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Barnet Council leader backs calls for safety measures at 'death trap' Stirling Corner
A “death trap” road junction needs urgent safety improvements, according to the leader of Barnet Council.
Tory Councillor Richard Cornelius is backing campaigners who want to install 24-hour traffic lights on the 70mph roundabout at Stirling Corner.
Last week, Councillor Cornelius wrote to Mayor of London Boris Johnson to ask him to lower the speed limit in the area, which splits Barnet and Borehamwood.
Traffic signals at the roundabout are only active between 3.30pm and 5.30pm but “extended hours of operation” should be looked into, according to the letter.
It also states the area is dangerous for cars joining the roundabout from Barnet Lane, Barnet Road and Stirling Way, as well as pedestrians and cyclists.
Cllr Cornelius wrote: “We ask you to take action to ensure that potential safety improvements at Stirling Corner are investigated, with a view to implementing suitable improvements as soon as reasonably possible.”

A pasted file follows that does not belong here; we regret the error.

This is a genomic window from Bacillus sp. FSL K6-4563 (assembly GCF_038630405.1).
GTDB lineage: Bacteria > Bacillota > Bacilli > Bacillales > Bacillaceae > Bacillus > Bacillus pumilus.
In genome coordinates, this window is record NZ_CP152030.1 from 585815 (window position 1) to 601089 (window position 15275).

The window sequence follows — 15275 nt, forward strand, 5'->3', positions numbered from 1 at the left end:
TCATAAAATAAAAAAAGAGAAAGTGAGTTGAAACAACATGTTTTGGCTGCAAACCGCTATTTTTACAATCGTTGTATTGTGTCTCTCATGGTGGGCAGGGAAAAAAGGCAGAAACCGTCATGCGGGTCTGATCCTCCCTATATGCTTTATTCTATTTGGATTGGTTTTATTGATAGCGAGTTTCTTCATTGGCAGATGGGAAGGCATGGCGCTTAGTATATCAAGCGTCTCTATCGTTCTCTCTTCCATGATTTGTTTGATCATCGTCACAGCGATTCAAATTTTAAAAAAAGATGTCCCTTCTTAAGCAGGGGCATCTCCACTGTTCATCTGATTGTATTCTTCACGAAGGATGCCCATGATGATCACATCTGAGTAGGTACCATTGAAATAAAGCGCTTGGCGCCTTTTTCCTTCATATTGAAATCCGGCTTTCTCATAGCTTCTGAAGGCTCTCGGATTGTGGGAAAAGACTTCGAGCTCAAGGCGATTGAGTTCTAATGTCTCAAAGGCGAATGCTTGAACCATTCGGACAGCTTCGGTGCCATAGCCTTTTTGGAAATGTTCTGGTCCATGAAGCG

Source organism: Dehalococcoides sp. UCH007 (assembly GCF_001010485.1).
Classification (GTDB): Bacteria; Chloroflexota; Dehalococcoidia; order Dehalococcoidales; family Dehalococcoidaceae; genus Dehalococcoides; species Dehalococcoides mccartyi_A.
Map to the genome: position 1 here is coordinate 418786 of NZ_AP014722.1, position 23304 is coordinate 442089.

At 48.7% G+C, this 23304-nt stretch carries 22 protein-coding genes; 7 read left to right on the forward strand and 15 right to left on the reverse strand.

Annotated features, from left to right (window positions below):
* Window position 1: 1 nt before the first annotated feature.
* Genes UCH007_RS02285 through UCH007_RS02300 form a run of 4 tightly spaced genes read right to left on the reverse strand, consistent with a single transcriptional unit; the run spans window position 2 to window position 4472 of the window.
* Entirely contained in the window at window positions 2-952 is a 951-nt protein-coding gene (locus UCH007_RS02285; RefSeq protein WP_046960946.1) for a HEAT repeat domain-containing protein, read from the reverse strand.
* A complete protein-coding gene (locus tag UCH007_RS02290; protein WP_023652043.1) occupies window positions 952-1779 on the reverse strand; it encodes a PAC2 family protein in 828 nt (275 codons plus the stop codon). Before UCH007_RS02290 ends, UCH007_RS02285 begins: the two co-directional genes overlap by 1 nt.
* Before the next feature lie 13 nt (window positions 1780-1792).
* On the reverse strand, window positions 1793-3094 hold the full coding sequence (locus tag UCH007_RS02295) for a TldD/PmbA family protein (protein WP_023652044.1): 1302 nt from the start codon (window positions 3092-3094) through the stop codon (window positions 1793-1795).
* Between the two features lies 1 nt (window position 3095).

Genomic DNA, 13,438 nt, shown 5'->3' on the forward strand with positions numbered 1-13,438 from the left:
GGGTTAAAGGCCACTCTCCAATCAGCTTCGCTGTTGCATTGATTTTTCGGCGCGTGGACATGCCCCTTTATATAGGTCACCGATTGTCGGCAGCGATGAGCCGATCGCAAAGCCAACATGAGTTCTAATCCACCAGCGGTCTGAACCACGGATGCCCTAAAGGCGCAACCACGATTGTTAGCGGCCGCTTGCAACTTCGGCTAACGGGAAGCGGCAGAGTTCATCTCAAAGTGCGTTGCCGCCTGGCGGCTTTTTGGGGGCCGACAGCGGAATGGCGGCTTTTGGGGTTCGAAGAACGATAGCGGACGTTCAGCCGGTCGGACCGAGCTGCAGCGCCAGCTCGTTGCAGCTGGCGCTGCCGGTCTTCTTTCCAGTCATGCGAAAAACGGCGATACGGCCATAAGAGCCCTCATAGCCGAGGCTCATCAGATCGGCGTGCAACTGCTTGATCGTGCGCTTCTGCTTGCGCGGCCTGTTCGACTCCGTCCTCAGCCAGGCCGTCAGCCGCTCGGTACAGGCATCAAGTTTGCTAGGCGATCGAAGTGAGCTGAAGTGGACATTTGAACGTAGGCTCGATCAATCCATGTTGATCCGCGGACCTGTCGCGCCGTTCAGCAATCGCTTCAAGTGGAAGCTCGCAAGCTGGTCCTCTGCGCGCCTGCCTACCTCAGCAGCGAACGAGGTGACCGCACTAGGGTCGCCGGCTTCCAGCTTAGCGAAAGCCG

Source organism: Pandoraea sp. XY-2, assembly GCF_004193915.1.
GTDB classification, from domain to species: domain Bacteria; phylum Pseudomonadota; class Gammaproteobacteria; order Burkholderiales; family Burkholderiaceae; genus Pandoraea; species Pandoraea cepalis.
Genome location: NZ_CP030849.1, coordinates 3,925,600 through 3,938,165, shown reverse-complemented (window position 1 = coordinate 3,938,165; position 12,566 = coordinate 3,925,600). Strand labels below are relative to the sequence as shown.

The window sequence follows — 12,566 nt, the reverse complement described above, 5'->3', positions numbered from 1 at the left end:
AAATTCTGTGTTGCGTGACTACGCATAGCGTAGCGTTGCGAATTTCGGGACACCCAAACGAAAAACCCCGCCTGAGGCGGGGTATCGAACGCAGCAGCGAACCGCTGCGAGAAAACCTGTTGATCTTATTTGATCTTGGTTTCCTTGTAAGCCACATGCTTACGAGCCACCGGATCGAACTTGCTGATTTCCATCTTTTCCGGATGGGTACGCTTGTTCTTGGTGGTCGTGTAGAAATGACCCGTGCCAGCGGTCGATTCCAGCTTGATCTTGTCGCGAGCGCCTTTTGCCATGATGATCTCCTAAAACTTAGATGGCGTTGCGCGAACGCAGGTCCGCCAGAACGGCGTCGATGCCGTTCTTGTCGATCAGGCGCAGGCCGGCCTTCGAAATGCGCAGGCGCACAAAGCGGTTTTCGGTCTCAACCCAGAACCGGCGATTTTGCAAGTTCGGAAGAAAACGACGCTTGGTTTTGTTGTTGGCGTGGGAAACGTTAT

Deputy Mayor for Transport Isabel Dedring has agreed to hold discussions with representatives from Barnet and Hertsmere about the issue.
Campaigners have long battled for extra safety measures at the roundabout and Barnet GLA member Andrew Dismore launched a safety survey into the area last year.
The roundabout, which many have admitted leaves them “shaking in fear”, saw a spate of serious accidents in 2012 – including one fatality last February.
Mr Dismore told the Times Series: “I am pleased but progress in addressing local concerns about Stirling Corner is far too slow.
“I have challenged Mayor Johnson to ride his bike around Stirling Corner to see how dangerous it is, but he has yet to do so.”
Last week, the Labour politician said he was shocked to discover only seven roundabouts in London – including Stirling Corner – have a 70mph speed limit.
He added: “This confirms what we already knew – very few roads have this excessive speed limit which is a contributor to the serious safety risks at the junction.
“Part of the solution must be to address vehicles approaching the roundabout far too fast by cutting the speed limit.”
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